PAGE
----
Regarding what Quantopian looks at, as outlined in our terms of use , we look at algorithms' data exhaust for the legitimate purposes enumerated there, and not for anything else. Certainly, we would never look at an algorithm's exhaust with the intent of reverse engineering, front-running, or in any other way taking advantage of the algorithm's IP without the knowledge and consent of its author.

I think it is important for people to have as easy a path to trading live as possible. For many people, myself included, seeing their algo actually place trades to their account is a huge rush. Automating anything is a bit of a thrill for me, but investing is uniquely exciting.

I just imagine all the people in the world trading in the same exchanges, and my bot is out there competing. IB is great on costs because they have a higher account minimum. I think more people will be able to try trading real money with more brokers. I wonder what the expense ratios, etc. In other words, are there internal expenses of the ETFs that make them less attractive? Would E-Trade provide you with data on how profitable their users are, particularly at the low end of the capital spectrum?

Of course, the cool thing about Quantopian is that anyone can do their own due diligence, before they jump in Part of the traditional "Wall Street" business is to get folks to pay excessive fees with the idea that they'll be able to beat the market with "secret sauce"active management and of course, there is the gamblers rush and addiction problem, as well. It just doesn't leap out that you are doing the world a favor here, but rather might be trodding a well-worn path.

We'll see if it makes sense. I can ask them if they have profitability data on accounts. Since they are a public company, if that data isn't in their quarterly updates, I very much doubt they will disclose it at all. The regulatory body for forex is the CFTC, and they started requiring forex brokers to report "profitability statistic".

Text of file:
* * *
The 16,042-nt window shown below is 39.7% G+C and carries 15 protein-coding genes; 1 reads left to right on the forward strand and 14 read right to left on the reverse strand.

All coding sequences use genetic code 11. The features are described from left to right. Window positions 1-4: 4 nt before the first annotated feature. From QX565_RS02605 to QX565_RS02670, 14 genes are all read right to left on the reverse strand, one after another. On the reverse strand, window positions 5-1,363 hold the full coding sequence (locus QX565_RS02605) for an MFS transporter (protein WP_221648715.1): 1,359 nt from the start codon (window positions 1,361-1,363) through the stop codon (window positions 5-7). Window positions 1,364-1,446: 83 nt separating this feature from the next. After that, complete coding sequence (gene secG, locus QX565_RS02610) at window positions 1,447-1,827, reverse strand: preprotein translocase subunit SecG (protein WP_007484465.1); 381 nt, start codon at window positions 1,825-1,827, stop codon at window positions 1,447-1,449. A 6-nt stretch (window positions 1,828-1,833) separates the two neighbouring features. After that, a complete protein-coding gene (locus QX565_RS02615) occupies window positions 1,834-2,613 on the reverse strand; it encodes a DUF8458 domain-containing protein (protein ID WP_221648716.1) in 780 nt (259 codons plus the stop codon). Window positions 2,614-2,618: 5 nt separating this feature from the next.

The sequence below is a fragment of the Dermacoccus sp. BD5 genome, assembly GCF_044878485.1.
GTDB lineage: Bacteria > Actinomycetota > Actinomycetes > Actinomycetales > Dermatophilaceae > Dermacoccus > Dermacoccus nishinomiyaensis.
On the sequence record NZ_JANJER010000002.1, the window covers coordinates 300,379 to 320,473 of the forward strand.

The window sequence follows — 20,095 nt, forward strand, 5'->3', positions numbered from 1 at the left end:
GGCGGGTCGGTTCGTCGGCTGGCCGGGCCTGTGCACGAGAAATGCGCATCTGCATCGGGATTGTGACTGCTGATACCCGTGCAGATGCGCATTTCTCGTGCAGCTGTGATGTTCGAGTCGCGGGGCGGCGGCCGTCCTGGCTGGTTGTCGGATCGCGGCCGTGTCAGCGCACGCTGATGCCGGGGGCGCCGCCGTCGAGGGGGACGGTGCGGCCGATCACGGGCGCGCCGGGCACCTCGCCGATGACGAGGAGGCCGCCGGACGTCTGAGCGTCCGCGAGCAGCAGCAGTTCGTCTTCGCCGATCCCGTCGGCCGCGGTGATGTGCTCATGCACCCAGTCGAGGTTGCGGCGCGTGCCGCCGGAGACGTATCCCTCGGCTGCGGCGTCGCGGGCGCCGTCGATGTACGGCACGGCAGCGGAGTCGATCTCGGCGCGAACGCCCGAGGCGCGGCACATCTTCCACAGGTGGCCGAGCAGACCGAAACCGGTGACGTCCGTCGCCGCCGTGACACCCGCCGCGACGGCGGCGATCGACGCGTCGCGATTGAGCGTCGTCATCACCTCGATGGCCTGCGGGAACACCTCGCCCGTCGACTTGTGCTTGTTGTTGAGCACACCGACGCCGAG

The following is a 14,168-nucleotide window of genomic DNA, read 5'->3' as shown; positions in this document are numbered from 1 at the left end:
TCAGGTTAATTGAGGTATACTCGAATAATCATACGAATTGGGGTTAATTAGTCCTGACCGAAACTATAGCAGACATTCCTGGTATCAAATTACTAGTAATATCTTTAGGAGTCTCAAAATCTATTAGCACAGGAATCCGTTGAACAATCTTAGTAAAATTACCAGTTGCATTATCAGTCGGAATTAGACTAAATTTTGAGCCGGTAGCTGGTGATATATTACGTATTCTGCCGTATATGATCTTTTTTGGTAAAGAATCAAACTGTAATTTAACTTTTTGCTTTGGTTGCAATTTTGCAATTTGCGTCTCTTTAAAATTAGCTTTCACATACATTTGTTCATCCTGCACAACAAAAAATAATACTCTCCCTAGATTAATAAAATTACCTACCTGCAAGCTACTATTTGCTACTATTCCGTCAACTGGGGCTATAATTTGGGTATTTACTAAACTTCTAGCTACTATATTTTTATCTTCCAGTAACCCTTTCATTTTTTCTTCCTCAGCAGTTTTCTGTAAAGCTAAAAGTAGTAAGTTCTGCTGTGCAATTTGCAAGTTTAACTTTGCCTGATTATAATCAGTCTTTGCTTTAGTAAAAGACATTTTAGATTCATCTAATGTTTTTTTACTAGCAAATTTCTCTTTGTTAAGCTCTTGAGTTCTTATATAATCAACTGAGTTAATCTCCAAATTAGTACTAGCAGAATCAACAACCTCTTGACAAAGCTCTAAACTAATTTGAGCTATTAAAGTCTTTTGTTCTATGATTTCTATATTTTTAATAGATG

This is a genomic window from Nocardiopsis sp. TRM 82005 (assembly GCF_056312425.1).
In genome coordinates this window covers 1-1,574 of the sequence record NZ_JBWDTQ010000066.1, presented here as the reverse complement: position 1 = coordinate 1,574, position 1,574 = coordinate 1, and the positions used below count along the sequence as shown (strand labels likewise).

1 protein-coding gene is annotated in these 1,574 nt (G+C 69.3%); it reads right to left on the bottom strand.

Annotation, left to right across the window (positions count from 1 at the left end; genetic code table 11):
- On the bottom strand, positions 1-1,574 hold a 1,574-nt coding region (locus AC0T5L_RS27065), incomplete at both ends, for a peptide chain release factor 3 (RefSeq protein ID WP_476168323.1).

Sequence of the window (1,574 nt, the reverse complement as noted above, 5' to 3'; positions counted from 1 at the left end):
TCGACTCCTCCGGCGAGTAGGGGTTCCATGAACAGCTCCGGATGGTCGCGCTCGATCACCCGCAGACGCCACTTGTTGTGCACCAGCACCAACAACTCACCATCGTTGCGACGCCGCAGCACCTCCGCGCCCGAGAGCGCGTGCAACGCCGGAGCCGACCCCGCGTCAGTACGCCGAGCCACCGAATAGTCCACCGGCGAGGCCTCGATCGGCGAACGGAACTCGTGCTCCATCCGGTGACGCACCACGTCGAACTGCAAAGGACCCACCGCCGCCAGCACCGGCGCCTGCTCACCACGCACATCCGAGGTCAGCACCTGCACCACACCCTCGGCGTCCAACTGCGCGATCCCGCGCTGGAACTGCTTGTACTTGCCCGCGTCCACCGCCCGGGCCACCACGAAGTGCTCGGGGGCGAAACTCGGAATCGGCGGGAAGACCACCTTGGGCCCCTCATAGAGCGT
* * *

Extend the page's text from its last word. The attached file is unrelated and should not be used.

Forex also has extremely low balance requirements and very high leverage. With Quantopian, you can set the commission model and check what you'll be paying, and decide if the strategy can overcome the transaction costs.

However, I also think it is good to start with a tiny balance just to be sure everything is working as you expect in a live environment. No commission is the best commission: Be sure to look at the underlying ETF fees, there is usually an annual percentage fee that you'll be paying inside the ETF. Do you have a link to the no commission ETF list? So, I'm thinking that if someone does their homework, and wants to give Quantopian a try, a simple use case would be to do a monthly or quarterly re-balancing of a basket of the commission-free ETFs offered by E-Trade rather than the ones Seong posted above, which would get slapped with ridiculous commissions.

It would fit under your product category of "algorithmic investing" if, in fact, you still have it in your business plan. I think that's a great idea. Will be updating this thread shortly with a sample basket of commission-free etfs when from that list https: One consideration mentioned in http: Thanks for checking up.

We're working on getting ourselves ready for beta full-steam: Once we have a date in mind, I'll be sending an email out to our waitlist attendees. Thanks for being patient all! If you don't have this, your stopped from trading. Regardless, incorporating E Trade is awesome. Right now, the only real platform to trade with Python with is IB. To bring in E Trade really puts Quantopian in a nice niche. Just checking back to see how this is coming along. Does it have legs, or is it dead in the water?

We've found this work to be taking longer than expected as we tend to be careful with these sorts of things. We're going through a new planning cycle for expanding our brokerage integrations.

It's made for much slower progress than we expected earlier this year.